If you have already carefully read the play, and seen various presentations, this ancient BBC radio recording may prove an adequate and refreshing version. There are jarring interludes of Stravinsky-inspired music which may now seem anachronistic or otherwise out of place, rather than tragically atmospheric, but you may find as well redeeming qualities within this recording.
For one we do not find the monotone reedy Guiness voice familiar from his films, but a broad spectrumed and robust rendition of the mighty (and tragic) character of Lear. I find nevertheless the voicings of the Fool unfortunately most often nearly indistinguishable from the young gentlemen, and the voicings of the royal women barely distinguishable one from the other, even Cordelia. Although this may seem a prerequisite for any radio presentation in which only aural cues are possible, anyone reading along, for instance in the venerable and traditional and reliable King Lear (Arden Shakespeare) edition, or intimately familiar with this ancient fable may be able to distinguish well who speaks when. Otherwise it can grow incomprehensibly, dismayingly, even discouragingly confusing.
Thus you may find here an adequate aural presentation of this play. You may also wish to hear the great Paul Scofield as King Lear (Naxos AudioBooks). Audio recordings by Gielgud, etc. are also available, but this serves as a good place to start and not too greatly eviscerated, even if our eyes are plucked out and we must hear only, nosing our way to Dover. Certainly an excellent tragedy to revisit as we find a mad old man approaching the throne and a woman in the waiting.
Review of the Signet edition of Shakespeare's "King Lear" Apr 10, 2008
This paperback is a handy edition of Shakespeare's great play, useful for students on all levels. The critical essays in the back are helpful, though one or two more recent ones could have been included.
Helpful Jan 15, 2007
I have my degree in English... I like reading and teaching with this version as "help" not as a substitution. It gives a clearer understanding to Shakespeare for people who have difficulty with it.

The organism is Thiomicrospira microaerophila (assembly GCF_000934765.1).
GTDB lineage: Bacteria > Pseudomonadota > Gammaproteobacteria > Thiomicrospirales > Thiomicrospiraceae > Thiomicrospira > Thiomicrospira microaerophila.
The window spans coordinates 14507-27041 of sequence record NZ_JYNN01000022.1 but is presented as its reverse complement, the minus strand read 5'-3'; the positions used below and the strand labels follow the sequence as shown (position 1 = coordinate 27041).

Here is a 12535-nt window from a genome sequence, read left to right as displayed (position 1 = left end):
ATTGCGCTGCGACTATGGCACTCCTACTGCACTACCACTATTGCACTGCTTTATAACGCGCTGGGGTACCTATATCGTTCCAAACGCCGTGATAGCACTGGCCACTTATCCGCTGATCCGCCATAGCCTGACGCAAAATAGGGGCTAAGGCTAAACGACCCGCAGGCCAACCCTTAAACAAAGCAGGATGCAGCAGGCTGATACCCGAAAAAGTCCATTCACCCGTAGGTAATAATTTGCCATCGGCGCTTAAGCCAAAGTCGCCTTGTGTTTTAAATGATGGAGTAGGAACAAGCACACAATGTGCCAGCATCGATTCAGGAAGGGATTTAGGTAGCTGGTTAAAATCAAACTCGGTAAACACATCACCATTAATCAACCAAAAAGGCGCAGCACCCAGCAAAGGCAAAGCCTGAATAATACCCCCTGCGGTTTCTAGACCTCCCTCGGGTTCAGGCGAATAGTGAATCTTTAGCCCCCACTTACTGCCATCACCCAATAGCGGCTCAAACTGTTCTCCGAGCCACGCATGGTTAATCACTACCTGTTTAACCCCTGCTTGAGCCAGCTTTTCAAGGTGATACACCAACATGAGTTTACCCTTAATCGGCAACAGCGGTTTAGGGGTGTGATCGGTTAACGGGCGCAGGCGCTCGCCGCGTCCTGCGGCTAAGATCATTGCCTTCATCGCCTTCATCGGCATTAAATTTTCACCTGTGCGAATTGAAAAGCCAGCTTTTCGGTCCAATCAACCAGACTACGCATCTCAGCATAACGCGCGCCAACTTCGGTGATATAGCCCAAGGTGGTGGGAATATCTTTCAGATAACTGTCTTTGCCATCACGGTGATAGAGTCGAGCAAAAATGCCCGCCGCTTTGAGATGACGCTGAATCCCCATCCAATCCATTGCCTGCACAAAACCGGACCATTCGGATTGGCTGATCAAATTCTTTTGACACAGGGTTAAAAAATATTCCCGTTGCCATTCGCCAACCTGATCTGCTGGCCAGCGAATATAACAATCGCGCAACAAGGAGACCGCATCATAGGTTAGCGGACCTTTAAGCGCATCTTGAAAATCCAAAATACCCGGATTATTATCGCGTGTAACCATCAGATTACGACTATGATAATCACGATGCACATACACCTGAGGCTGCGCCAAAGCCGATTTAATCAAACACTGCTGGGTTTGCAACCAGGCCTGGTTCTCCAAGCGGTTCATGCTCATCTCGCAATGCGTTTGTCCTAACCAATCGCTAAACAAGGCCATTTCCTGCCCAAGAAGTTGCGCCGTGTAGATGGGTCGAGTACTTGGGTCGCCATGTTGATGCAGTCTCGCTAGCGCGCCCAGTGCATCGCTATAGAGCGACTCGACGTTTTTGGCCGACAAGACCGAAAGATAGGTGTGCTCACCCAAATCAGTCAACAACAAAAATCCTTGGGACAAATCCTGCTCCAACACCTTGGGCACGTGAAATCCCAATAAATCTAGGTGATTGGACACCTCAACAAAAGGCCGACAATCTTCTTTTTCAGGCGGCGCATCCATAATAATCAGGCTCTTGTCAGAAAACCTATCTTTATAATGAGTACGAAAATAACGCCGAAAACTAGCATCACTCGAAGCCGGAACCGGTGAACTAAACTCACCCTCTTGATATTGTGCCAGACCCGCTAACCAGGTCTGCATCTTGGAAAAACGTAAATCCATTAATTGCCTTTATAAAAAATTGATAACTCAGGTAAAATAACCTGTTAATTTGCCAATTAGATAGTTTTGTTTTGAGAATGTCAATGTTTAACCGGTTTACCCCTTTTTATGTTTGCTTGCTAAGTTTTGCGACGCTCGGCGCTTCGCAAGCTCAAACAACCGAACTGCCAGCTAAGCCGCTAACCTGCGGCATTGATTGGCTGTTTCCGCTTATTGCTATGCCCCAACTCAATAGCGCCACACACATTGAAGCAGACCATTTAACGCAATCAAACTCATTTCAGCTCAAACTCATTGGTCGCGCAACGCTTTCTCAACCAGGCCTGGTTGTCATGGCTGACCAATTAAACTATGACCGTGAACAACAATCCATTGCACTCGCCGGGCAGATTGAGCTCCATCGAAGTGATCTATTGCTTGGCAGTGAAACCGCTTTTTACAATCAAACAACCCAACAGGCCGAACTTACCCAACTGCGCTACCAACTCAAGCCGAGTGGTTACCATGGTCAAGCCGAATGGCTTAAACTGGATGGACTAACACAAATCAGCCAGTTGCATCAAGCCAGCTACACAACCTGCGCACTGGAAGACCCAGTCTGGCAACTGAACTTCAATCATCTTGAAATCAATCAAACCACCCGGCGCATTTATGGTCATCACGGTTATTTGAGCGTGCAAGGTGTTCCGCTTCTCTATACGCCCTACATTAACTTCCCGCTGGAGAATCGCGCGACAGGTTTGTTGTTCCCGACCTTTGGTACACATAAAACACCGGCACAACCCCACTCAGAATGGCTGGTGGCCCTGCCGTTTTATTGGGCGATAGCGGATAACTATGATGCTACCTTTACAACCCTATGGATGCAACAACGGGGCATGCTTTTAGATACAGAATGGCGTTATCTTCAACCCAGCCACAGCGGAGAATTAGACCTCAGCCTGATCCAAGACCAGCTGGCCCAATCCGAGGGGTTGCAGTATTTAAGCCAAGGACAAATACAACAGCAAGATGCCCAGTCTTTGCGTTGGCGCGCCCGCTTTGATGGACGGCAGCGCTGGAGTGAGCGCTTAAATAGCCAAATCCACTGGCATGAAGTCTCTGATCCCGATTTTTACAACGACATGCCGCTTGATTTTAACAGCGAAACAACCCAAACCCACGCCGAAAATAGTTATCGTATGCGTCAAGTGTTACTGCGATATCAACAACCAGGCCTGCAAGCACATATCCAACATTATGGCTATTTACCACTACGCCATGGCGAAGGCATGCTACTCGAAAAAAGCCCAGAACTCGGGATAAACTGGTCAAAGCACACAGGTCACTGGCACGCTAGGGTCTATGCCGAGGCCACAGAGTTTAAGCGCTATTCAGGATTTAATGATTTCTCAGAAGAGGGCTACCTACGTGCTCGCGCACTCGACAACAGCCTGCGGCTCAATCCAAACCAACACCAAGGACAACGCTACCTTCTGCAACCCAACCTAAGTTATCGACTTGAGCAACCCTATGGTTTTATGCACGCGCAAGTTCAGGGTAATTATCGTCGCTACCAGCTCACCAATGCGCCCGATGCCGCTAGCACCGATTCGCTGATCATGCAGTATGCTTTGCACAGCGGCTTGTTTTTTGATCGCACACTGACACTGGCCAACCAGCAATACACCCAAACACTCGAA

Great Ideas--But Beware! Nov 10, 2006
I bought this edition as a teaching supplement, not realizing that it is the folio version of the play. The words "quarto" and "folio" refer to the size of the pages in the two editions. Many secondary schools and universities use the quarto edition and a lot is left out of the folio--this version cuts out three hundred lines and adds one hundred new ones. The effect is that it alters the way the characters are shown. If you are reading the play with a class and they have a quarto version, while you are using your trusty teacher's Cambridge, chances are there will be a lot of blank expressions and confusion on their faces. The lines they see will not jibe with yours. The extra articles and class activities are great though--just make sure that if you use the Cambridge, you have your students buy only folio editions.
Good value for your money Sep 8, 2006
Although this edition is not quite as exhaustive as the Arden Shakespeare paperbacks, it does have good commentary and even includes a fair bit of criticism. It's not expensive and the print is clear and readable, not small or cramped like some Shakespeare editions. The comments, which largely explain difficult words in the text, are printed on the same page as the text, which is helpful. I use a copy of this for studying Shakespeare - at such a good prize, you don't feel bad for scribbling notes in the margins.